Paul L. Caron

Monday, November 24, 2014

The IRS Scandal, Day 564

IRS Logo 2Daily Caller:  How to Ensure The IRS Never Abuses Its Powers Again:

It is not so much whether or when or why the IRS abused its authority by targeting Tea Party and conservative groups. We know by now the answers are: of course, over a period of year, and to aid the re-election of President Obama.

Going forward, the most important question is: How can we prevent it from happening again? The answer may be more complicated than we think. ...

The evidence proves the IRS was used as an abusive political tool to hobble or destroy as many organizations as possible that opposed President Obama’s agenda. The partisan media may continue to suppress this fact, but the denial that it happened at all is growing more absurd by the day. Journalists raised to never trust anyone over the age of 30 now seem to accept any excuse – no matter how implausible – to explain away the scandal.

Once the problem came to light, the director of the IRS Exempt Organizations Division claimed to have “lost” her emails. At the same time, the IRS was known to sanction individuals for not maintaining seven years of receipts. Would the New York Times have accepted this excuse from the Koch Brothers? ...

[W]hat the IRS did to Tea Party organizations is tyranny personified and it cannot be ignored or forgiven, because it can happen to anyone who opposes the policies of the powerful. ...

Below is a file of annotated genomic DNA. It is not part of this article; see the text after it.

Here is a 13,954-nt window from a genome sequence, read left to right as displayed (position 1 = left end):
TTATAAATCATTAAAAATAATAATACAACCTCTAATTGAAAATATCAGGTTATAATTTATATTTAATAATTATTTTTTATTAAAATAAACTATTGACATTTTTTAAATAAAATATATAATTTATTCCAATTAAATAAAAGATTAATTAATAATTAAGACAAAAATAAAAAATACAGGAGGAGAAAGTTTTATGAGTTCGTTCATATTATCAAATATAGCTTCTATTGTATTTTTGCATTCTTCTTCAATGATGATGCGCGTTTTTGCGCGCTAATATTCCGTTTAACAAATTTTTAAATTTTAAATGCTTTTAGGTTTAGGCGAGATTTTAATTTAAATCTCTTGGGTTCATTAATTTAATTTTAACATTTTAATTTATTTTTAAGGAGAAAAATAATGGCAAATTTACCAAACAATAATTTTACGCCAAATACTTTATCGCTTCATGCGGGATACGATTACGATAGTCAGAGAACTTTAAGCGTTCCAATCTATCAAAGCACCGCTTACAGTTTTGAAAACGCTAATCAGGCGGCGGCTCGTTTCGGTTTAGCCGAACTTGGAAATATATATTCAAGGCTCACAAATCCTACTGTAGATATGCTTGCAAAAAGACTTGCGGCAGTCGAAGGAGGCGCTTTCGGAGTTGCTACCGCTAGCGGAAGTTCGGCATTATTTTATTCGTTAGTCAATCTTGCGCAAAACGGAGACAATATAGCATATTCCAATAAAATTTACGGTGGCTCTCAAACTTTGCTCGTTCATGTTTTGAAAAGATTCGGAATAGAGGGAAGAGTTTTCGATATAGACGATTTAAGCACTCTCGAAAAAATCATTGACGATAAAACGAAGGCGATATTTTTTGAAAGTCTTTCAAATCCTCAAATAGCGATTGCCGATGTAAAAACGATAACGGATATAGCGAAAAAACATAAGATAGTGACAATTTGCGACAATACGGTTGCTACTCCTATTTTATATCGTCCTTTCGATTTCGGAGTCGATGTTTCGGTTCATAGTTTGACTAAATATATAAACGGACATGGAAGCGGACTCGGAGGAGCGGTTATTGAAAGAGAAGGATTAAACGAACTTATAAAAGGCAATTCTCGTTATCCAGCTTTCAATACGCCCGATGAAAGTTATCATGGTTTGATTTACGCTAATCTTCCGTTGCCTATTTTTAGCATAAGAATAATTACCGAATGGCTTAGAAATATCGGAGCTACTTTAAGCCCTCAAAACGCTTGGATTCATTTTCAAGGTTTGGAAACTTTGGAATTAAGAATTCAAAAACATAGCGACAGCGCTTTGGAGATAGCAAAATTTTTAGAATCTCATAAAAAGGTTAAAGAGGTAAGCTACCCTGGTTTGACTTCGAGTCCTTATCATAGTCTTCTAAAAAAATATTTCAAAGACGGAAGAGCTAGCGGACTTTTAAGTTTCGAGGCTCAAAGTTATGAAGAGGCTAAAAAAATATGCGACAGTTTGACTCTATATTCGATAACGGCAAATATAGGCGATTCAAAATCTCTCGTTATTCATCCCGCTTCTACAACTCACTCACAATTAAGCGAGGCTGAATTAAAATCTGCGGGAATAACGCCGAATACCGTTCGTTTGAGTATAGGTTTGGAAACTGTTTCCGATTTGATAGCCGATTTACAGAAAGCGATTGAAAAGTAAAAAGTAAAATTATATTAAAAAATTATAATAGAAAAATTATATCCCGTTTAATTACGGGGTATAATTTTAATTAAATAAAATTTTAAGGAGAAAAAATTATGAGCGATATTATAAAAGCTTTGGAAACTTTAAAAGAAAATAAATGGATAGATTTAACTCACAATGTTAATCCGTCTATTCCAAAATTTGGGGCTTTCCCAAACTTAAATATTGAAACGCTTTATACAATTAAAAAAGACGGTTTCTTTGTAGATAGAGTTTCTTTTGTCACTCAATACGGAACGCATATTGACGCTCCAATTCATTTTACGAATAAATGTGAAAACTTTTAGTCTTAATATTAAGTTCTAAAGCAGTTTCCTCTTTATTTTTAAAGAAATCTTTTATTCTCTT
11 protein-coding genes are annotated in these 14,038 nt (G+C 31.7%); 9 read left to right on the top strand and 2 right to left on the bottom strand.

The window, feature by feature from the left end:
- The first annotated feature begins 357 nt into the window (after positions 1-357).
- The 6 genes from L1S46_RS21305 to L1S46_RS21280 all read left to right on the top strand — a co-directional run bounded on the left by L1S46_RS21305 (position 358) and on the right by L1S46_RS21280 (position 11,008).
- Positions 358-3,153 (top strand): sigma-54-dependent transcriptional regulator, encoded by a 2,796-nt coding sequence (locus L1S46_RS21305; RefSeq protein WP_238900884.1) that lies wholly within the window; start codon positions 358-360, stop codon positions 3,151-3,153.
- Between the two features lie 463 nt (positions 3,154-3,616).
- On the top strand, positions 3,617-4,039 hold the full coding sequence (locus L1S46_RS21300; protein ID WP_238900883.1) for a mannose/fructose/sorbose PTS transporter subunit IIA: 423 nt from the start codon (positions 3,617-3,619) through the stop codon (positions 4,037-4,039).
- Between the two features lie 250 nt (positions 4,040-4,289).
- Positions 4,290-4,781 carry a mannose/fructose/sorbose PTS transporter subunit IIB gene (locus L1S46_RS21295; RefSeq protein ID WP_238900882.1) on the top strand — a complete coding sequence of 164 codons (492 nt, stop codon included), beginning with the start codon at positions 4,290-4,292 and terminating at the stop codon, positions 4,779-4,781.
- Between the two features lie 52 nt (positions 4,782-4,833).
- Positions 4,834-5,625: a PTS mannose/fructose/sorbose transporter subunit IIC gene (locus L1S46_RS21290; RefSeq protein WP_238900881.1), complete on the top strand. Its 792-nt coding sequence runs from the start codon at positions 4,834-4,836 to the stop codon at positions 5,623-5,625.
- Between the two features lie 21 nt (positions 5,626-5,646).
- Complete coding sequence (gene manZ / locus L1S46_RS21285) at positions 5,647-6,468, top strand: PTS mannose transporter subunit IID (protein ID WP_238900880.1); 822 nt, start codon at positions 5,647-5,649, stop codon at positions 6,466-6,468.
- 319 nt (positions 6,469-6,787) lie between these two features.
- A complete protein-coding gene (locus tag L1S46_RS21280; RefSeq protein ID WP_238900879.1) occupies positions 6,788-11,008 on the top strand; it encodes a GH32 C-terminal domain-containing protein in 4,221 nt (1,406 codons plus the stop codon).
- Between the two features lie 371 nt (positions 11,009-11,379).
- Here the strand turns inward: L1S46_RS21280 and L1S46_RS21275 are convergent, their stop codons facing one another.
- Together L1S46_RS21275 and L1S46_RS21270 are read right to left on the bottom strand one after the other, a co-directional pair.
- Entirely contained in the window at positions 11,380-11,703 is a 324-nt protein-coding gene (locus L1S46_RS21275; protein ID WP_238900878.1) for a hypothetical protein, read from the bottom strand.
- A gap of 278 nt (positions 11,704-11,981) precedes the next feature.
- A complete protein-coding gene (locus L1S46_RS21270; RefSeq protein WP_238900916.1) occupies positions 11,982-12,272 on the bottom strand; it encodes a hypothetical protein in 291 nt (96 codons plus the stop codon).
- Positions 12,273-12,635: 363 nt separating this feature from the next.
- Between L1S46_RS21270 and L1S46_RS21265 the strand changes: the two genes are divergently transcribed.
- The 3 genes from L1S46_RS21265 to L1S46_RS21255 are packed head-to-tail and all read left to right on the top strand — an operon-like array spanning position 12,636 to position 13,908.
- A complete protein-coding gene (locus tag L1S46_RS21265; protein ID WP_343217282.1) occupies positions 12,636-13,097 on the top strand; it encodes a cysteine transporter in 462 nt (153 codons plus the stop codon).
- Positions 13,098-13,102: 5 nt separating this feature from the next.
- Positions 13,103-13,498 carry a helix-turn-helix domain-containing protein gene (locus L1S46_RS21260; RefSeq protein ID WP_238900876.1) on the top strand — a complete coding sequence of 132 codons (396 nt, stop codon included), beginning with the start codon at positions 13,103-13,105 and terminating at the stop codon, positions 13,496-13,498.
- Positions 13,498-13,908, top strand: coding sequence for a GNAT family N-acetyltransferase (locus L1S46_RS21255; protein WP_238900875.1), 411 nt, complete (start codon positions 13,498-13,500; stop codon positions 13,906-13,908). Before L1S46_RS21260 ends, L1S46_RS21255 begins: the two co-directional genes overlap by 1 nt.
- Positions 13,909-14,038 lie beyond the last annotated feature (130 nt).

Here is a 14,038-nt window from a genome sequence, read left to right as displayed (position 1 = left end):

This controversy presents us with an opportunity to remove the Internal Revenue Service from political influence altogether. Anyone who respects the separation of powers, regardless of whether they are conservative, liberal, moderate, libertarian or anything else, ought to see the wisdom in separating IRS enforcement and presidential appointments.

Appointments by the president are, by and large, intended to mirror his political decisions. The IRS, however, is different. Because of its massive power and essentially unlimited authority, it must be more than fair – it must be 100 percent non-political. Even if this is unattainable, every attempt must be made.

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Almost fell out of my chair after reading Mr. Warren’s proposal. Laughing. First, he says the best thing about his proposal is that it will not require a constitutional amendment. Only if we ignore Art. I, § 2, cl. 2, the so-called “Appointments Clause,” which requires that all appointments not otherwise designated in the constitution shall be made by the president. Second, even if appointments constitutionally could be made by a bunch of governors, ask yourself who are the MOST partisan public officials in the United States today? The answer, of course, is Chicago city aldermen. Governors come in a close second, however. Last, the problem with the IRS wasn’t caused by partisanship or political gamesmanship in the commissioner’s appointment. The IRS § 501(c)(4) BOLO problem that we loosely refer to as the IRS “scandal” originated and matured in a Democratic presidential administration, under Commissioner Shulman, a Republican commissioner appointed by a Republican president and confirmed by a Democratic senate in the prior Republican administration. In other words, an entirely bi-partisan occurrence completely unrelated to partisanship that could be cured by Mr. Warren’s modest and misguided proposal.

Posted by: Publius Novus | Nov 24, 2014 6:26:38 AM